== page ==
# `Enum.map_every/3` but with start offset

There is sometimes cases where you want to map every nth item starting on the nth item. Eg map every 2nd item starting on the 2nd one. Currently the `map_every/3` always gives back the first item in the enumerable and then every nth item. I propose to add an optional parameter to the function for the offset for the first item. Another option would be to add a parameter to start on the nth item instead but that’s probably less flexible than the offset. What’s your thoughts? Is there another way to do this with the existing APIs?

1 Like

@mackeyja92 I’d probably use `Enum.drop`.
eg: “Map every 4th thing starting on the 2nd thing”

``````list |> Enum.drop(2) |> Enum.map_every(4, fun)
``````
1 Like

The problem with drop is it removes the items from the list. If you only need to do a certain operation on nth items but need to do another operation on the whole list after you’re stuck with removing items and storing in a temporary list and then pushing them back on the front after the map_every.

A real world example is the Luhn checksum.

``````# Reverse them first
numbers = Enum.reverse(numbers)

# Pop the first one off because elixir always does the first one when using map_every
{first, numbers} = List.pop_at(numbers, 0)

numbers
|> Enum.map_every(2, fn num ->
num = num * 2
# If the number after doubling is greater than 9 then subtract 9
if num > 9 do
num - 9
else
num
end
end)
# Put the first one back
|> List.insert_at(0, first)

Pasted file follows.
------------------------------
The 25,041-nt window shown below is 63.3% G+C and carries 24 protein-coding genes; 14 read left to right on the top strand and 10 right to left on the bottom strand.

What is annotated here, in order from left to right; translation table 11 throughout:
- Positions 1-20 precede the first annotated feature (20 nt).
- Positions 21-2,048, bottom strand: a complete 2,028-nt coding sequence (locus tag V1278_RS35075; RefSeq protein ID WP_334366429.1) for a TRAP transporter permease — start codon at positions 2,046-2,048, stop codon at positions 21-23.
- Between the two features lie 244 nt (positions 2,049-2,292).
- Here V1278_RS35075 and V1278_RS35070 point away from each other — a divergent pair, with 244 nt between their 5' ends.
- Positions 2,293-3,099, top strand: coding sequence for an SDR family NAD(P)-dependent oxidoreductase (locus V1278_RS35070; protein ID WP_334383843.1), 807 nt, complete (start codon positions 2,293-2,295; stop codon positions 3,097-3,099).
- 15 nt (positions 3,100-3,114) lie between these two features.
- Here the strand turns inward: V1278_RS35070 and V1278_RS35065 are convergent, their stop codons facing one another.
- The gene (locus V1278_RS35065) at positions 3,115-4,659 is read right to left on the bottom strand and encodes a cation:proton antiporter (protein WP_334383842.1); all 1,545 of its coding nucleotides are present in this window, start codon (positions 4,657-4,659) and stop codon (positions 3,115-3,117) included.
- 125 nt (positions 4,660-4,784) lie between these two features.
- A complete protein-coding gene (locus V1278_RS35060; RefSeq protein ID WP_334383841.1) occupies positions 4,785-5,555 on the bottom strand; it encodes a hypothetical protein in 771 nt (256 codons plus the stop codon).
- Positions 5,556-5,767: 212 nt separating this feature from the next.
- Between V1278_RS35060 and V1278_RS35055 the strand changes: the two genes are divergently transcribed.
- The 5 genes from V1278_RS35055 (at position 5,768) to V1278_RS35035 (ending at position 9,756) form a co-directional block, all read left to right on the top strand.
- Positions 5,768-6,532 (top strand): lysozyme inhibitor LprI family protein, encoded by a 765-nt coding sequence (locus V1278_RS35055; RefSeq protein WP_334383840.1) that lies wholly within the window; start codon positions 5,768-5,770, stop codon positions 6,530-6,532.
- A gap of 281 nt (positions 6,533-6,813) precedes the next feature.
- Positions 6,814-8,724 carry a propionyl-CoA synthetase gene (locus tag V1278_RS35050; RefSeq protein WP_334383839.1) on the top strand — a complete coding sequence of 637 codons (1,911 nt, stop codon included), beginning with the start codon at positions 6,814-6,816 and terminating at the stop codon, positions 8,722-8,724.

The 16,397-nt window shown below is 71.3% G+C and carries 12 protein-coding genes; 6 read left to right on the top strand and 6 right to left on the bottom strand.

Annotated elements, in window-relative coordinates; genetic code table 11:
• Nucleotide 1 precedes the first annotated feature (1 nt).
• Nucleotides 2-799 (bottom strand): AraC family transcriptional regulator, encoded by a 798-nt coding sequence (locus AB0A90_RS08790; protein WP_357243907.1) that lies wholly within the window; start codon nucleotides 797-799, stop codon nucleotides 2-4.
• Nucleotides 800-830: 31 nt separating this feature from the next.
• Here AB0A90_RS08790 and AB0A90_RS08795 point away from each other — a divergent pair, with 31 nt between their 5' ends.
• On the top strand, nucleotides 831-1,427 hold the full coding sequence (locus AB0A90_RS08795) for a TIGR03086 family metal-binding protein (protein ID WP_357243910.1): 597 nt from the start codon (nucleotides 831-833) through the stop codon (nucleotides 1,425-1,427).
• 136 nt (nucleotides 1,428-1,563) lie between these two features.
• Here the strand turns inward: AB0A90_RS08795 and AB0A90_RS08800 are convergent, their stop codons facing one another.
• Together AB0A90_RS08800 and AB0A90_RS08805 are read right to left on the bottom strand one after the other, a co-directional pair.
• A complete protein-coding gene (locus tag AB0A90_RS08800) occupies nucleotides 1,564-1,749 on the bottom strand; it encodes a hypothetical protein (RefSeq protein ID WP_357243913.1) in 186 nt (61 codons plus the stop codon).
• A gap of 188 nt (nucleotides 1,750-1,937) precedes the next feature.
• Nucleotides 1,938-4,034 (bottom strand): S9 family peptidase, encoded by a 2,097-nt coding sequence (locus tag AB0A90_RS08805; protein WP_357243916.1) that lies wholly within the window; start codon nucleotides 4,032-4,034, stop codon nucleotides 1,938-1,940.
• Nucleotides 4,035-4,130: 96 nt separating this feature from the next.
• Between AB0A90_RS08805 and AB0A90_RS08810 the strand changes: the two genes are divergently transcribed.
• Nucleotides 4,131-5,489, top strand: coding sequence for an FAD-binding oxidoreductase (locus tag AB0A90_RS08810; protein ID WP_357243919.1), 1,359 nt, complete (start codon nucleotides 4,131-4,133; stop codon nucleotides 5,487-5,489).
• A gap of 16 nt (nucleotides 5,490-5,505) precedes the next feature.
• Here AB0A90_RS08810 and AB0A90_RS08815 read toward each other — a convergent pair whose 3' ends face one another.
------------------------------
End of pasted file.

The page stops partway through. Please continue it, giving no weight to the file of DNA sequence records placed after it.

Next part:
# Sum them all
|> Enum.sum()
# If the modulo of 10 is 0 then it is a valid checksum
|> Kernel.rem(10)
|> Kernel.==(0)
``````
1 Like

I believe that is a perfectly fine solution. If you need to perform different operations on even and odd elements you could also try chunking the list.

E.g.

``````[1,2,3,4,5,6]
|> Enum.chunk_every(2)
# [[1,2], [3,4], [5,6]]
|> Enum.map(fn [first, second] -> [first*2, second*3] end)
|> List.flatten
# [2, 6, 6, 12, 10, 18]
``````

That doubles every odd element and triples every even one.

2 Likes

I had fun turning the Luhn checksum into a simple Elixir pipeline a couple of years ago. The algorithm as stated is of a very imperative/mutable mindset, but you can do it with immutable pipelines.

1 Like

If you want to get “fancy”, then you could simply use `Enum.with_index` and `Enum.map`. Bonus points if you use the Stream module

``````[1, 2, 3, 4, 5, 6, 7, 8, 9, 10]
|> Enum.with_index()
|> Enum.map(fn {num, index} ->
cond do
index < 4 -> num
rem(num, 2) == 0 -> num * 2
true -> num * 3
end
end)

[1, 2, 3, 4, 15, 12, 21, 16, 27, 20]
``````
1 Like